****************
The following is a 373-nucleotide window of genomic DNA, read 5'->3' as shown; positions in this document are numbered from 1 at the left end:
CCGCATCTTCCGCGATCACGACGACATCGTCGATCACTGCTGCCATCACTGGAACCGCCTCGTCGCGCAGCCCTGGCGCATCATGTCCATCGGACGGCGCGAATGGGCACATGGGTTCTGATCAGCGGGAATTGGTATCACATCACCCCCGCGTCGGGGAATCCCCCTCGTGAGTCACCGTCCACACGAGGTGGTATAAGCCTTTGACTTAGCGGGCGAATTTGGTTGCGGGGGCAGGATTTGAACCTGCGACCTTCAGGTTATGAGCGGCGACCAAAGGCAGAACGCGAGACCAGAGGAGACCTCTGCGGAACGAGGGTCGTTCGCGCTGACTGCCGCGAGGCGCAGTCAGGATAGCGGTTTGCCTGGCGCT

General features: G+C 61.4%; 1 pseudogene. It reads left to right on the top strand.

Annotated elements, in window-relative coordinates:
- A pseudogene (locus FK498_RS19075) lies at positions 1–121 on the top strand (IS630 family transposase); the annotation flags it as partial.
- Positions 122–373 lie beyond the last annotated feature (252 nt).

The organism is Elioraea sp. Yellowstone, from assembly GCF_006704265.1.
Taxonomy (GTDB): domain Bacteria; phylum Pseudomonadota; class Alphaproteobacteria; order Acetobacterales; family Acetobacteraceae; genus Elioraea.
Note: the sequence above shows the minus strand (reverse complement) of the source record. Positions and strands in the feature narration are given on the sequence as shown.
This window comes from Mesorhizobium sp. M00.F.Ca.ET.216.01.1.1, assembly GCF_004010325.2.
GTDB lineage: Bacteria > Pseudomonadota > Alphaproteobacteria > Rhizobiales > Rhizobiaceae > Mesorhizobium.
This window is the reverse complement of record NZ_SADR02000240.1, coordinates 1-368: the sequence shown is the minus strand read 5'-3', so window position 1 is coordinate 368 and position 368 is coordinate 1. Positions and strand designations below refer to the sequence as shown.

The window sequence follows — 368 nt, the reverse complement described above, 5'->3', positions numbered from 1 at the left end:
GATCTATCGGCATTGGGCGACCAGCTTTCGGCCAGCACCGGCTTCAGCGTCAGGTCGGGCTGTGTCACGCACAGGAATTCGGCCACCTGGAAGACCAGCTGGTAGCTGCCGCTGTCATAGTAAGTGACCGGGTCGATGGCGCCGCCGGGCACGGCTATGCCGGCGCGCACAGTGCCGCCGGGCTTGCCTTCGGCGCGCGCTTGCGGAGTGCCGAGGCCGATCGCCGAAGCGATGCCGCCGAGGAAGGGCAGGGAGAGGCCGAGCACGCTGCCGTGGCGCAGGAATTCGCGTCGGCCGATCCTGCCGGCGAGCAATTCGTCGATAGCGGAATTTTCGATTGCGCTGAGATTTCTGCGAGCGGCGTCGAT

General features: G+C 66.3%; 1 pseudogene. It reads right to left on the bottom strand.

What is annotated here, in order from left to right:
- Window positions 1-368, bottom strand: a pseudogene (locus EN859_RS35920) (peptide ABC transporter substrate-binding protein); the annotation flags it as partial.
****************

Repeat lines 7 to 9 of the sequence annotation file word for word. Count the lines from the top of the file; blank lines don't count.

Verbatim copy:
The organism is Elioraea sp. Yellowstone, from assembly GCF_006704265.1.
Taxonomy (GTDB): domain Bacteria; phylum Pseudomonadota; class Alphaproteobacteria; order Acetobacterales; family Acetobacteraceae; genus Elioraea.
Note: the sequence above shows the minus strand (reverse complement) of the source record. Positions and strands in the feature narration are given on the sequence as shown.